People often ask Rep. Kim Schrier if she misses practicing medicine.
She does, but the pediatrician-turned-congresswoman is also aware of the rare opportunity she now has representing her local community in Washington D.C.
“And in this role, I can help far more children all across this country than I could ever do in the four walls of my exam room,” said Schrier, a freshman Democrat from Washington state.
“And fighting childhood hunger is one of the ways I can help,” she went on to say.
A vocal advocate for federal nutrition programs, Schrier addressed more than 900 anti-hunger advocates from across the country – including representatives from the Greater Chicago Food Depository – at this year’s National Anti-Hunger Policy Conference on Monday. The annual conference is co-organized by Feeding America and the Food Research Action Center (FRAC).
Schrier currently serves on both the House Agriculture and the Education and Labor committees, which collectively oversee a litany of programs that help low-income people, including the Supplemental Nutrition Assistance Program (SNAP), the Women, Infants and Children (WIC) program, as well as school breakfast, lunches, and federal summer feeding programs.
At a time when proposed cuts and rule changes – to SNAP, in particular – threaten to increase hunger, Schrier said, advocates must continue fighting to preserve and expand the federal nutrition programs.
“We are fundamentally nickel and diming people who are already struggling over what amounts to $1.40 per meal (that SNAP provides),” Schrier said.
“It’s not saving money,” Schrier continued. “It’s pushing the responsibility elsewhere, to our food banks and religious organizations. Organizations that are already overburdened.”
Schrier blasted a recent Trump administration proposal that would restrict what is known as broad-based categorical eligibility, which streamlines the process by which families’ eligibility for SNAP is determined. If a family’s eligibility for another means-tested program has already been determined, for example, it might also be deemed eligible for SNAP.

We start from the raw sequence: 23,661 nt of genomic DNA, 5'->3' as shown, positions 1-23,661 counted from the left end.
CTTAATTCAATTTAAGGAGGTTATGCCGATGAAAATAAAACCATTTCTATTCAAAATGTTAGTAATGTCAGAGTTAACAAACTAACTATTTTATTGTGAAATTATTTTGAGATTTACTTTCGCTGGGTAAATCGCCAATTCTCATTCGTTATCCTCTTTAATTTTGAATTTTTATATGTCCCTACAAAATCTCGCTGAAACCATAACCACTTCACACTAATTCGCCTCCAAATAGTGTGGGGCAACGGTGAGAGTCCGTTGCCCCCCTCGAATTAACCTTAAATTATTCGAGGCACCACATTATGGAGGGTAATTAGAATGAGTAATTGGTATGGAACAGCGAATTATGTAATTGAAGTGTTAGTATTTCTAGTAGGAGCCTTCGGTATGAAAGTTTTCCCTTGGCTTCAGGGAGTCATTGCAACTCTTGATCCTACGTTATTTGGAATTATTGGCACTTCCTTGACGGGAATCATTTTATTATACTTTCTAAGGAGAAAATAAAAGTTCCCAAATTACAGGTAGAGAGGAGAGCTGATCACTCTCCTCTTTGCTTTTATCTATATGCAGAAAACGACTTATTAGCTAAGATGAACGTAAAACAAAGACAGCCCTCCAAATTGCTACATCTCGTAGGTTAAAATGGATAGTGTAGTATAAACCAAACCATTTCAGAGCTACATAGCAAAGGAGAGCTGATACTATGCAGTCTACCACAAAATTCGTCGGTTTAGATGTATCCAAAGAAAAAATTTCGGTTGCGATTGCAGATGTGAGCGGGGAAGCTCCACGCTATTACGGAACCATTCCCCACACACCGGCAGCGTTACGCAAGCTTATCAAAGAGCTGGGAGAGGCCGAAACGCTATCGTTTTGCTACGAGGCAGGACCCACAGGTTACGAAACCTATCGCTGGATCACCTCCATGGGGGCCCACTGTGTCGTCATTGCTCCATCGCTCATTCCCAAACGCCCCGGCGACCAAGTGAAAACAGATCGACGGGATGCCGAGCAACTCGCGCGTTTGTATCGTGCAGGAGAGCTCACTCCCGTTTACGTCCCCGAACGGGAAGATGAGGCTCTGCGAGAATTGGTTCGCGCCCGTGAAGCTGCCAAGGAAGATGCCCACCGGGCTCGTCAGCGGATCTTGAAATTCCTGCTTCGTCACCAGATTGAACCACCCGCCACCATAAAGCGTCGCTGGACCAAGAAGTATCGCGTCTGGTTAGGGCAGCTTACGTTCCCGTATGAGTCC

Importantly, broad-based categorical eligibility also allows school-age kids to be automatically eligible for free and reduced-priced school meals if their families are enrolled in SNAP.
If this restriction is implemented, 1 million children across the U.S. would be at risk of losing their school meals, something Schrier called a “travesty,” particularly for schools – including those in her own district – where a majority of kids qualify for free meals.
If this and other federal proposed changes to SNAP are enacted, an estimated 3.7 million people nationwide would be at risk of losing their benefits. The Food Depository and other food banks across the country would not be able to fully meet the demands. For every meal the Food Depository provides in Cook County, SNAP provides the equivalent of seven meals.
Nationwide – and in Cook County – one in six children live in food insecure households. Well-nourished kids, Schrier pointed out, are healthier and are more likely to perform better academically and behaviorally. These children then grow up to have better job prospects and health outcomes.
“So that means that providing food isn’t just kind,” she said. “It’s really a smart investment.”
We cannot end hunger and its root causes without supporters like you. Stay up to date on the latest anti-hunger advocacy opportunities, including proposed changes to SNAP and other federal nutrition programs.